How is farsightedness corrected?
To correct farsightedness, you must change the way the light rays bend when they enter your eye. Glasses, contact lenses, or refractive surgery can all be used to correct farsightedness.
Depending on the extent of your condition, you may need to wear your glasses or contact lenses at all times, or only when you need to see objects up close, like when reading or sewing. With farsightedness, your prescription is a positive number, such as +3.00. The higher the number, the stronger your lenses will be.
If wearing contacts or glasses isn't for you, refractive surgery can reduce or even eliminate your dependence on glasses or contact lenses. The most common procedures to correct farsightedness are:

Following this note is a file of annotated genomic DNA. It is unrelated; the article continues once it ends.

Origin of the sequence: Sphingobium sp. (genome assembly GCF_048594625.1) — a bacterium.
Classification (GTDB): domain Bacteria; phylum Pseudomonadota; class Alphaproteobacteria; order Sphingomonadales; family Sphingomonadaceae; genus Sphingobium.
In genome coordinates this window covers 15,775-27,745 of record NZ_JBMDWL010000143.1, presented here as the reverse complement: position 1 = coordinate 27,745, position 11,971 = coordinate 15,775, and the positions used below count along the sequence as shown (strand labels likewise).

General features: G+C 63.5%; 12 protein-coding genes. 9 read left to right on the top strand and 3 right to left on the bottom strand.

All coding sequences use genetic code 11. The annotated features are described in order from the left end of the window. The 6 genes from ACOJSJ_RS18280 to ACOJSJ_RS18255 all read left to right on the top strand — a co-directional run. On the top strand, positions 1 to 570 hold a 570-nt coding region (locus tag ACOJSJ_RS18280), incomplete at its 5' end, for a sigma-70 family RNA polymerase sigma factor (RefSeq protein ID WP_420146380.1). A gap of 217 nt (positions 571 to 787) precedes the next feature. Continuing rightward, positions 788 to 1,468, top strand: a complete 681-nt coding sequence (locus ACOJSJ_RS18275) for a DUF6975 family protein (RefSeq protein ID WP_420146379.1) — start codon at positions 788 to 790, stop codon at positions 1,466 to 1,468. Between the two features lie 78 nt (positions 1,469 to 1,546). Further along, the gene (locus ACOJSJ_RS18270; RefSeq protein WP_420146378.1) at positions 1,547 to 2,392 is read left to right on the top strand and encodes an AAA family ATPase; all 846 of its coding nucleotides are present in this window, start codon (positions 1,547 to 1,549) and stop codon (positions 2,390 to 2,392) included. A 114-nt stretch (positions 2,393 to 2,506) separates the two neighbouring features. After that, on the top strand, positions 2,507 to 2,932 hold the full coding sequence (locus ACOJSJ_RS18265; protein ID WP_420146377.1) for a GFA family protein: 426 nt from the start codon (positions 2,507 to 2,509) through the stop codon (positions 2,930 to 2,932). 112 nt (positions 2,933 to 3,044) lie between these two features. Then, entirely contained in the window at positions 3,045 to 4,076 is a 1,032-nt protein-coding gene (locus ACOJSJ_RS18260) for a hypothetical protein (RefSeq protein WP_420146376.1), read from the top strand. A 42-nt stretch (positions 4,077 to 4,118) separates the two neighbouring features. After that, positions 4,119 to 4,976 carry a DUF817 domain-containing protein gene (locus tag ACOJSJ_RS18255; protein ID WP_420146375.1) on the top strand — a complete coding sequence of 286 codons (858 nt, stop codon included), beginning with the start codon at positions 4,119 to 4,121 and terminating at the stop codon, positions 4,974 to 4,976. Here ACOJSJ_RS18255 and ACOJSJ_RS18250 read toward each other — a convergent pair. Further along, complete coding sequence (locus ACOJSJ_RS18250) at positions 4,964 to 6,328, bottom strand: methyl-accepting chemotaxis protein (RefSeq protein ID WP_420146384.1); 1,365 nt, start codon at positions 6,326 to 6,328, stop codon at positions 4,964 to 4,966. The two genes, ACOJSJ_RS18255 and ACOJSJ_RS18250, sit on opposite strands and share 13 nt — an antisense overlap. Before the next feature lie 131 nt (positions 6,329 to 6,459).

- Photorefractive keratectomy (PRK): During a PRK, a laser is used to flatten the peripheral cornea so that light rays can focus closer to or even on the retina.
- Laser-assisted in situ keratomileusis (LASIK): During LASIK, a laser is used to make a flap through the top of the cornea. After the flap is lifted, the laser is used again to remove a small layer of the peripheral cornea. The flap is then dropped back into place. LASIK is the most commonly performed surgery to correct farsightedness.
Talk to your eye doctor about which treatment is best for you.